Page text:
From Ohm's Law, The electric current in the 377 ohms is E/r = E/377

The B field (= uH) is given by the H of the TEM wave. (B=uH)

The force F resulting is Bil = uH,(E/377).l

Length l = 1, so the force F = EHu/377 = EH u/ (sqrt u/e)

= EH u (sqrt e/u) = EH (sqrt ue) = EH/c (since c=sqrt ue)

We conclude that F = EH/c {1}

Approach 2

A TEM wave step 300,000 Km long approaches a short down a transmission line. Energy density e is EH/c [Note 1]. The total energy W in the 1 sec (or 300,000 km) long step is ExH. W = EH

From Approach 1, the force F required during one second to bring energy EH to rest is

F = EH/c {1}).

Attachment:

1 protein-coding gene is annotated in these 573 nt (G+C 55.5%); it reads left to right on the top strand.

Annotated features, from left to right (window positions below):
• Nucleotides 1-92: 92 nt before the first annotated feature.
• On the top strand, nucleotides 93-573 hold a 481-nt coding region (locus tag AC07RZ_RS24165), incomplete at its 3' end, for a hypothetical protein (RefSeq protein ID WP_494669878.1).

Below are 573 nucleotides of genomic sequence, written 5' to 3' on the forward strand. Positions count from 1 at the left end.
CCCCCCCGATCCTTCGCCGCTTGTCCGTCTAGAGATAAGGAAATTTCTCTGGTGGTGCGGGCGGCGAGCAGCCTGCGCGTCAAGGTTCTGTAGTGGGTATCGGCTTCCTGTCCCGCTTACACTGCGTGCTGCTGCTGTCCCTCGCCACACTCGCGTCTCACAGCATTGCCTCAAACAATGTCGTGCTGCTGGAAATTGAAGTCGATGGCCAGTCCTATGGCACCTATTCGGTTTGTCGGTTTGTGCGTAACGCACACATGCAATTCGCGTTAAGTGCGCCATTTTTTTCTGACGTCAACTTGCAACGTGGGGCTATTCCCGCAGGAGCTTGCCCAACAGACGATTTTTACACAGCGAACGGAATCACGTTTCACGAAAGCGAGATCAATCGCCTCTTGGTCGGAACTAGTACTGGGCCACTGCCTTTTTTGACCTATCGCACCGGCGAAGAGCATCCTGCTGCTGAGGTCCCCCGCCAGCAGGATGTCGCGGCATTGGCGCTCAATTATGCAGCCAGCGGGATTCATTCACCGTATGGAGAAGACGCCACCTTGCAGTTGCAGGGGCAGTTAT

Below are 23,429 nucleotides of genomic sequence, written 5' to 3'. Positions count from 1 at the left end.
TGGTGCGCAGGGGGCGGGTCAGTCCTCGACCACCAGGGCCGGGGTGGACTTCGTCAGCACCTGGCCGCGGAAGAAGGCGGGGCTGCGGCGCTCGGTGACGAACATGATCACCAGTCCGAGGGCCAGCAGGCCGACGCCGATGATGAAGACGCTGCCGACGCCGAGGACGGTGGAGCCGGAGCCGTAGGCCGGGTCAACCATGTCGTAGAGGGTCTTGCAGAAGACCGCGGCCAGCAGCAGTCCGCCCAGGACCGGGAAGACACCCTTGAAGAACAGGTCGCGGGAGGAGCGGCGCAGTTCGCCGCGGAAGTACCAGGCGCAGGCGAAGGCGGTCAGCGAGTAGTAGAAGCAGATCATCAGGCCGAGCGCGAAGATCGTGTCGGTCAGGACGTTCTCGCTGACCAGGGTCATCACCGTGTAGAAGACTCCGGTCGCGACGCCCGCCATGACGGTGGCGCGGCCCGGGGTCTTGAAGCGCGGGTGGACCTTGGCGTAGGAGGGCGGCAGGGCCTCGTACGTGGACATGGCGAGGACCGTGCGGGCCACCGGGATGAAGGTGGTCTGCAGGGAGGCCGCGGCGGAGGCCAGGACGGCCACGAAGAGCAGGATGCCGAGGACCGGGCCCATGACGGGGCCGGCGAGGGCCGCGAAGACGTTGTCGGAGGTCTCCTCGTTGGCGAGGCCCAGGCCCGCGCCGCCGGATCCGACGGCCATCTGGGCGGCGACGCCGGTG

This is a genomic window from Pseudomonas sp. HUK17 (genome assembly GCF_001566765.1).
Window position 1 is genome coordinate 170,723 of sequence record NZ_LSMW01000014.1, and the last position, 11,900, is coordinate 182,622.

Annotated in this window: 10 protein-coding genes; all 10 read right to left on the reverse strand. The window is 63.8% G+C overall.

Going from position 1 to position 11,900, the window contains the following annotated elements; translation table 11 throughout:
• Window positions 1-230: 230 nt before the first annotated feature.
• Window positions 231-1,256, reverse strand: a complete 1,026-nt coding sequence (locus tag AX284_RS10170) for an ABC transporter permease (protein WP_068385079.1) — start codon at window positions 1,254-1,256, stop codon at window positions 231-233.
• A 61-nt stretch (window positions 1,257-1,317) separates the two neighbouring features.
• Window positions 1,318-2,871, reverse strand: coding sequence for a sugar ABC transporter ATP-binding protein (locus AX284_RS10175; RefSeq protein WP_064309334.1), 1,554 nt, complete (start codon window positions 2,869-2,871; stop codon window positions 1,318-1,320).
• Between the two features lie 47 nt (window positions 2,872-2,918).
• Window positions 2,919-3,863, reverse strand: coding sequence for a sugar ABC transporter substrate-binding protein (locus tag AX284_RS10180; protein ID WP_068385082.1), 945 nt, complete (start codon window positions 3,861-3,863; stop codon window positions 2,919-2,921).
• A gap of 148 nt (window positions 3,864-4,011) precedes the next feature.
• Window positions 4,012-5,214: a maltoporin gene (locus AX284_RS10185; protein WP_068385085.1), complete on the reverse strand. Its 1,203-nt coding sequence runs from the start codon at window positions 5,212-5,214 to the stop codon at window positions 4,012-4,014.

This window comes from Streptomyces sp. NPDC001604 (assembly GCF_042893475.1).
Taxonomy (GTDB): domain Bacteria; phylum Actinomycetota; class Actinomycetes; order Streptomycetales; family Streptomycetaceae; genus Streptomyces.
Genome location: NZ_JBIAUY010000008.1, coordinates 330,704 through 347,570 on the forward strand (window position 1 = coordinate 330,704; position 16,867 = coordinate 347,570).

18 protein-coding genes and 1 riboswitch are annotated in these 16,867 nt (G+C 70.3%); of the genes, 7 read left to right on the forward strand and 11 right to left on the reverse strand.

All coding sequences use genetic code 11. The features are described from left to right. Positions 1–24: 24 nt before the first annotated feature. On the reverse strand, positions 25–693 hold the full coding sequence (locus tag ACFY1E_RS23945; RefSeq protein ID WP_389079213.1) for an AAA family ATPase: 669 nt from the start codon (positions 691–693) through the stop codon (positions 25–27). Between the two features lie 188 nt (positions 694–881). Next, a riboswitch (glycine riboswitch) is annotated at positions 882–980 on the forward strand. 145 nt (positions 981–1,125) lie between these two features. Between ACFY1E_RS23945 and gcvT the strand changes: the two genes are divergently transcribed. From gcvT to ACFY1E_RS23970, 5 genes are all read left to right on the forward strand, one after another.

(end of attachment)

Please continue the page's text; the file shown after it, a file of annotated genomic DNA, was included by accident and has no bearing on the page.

Now consider a mass m (density m/v) travelling at velocity v, brought to rest by this same force lasting for one second. Let us calculate the mass. From Newton's Second Law,

F x t = m x v. t=1, v=c, so F = mc.

So (using the result {1} from Approach 1,) EH/c = mc, or W/c = mc.

It follows that energy W = mc2. This formula, usually written e=mc2, is claimed for Poincare and later for Einstein. Here it is derived from the TEM wave in a transmission line, using only classical electromagnetic theory (Theory N).

Note 1.

My 1984 Wireless World paper footnote wrongly gives energy density as ExH. The correct figure EH/c can be derived from E G Cullwick, "Electromagnetism and Relativity", pub. Longmans 1957/61 p231. "Energy Density[W] in an e-m wave is ED or HB." Take ED. We know that E/H = sqrt u/e, so E = H (sqrtu/e). Put W = ED = EeE = E e H (sqrt u/e) = EH (sqrtue) = EH/c

The above shows that e=mc2 can be derived from the TEM wave solely using classical electromagnetism. Today (1.1.01) Dave told me that that was (well) known. However, I did not know it. Dave mentioned that Maxwell said so.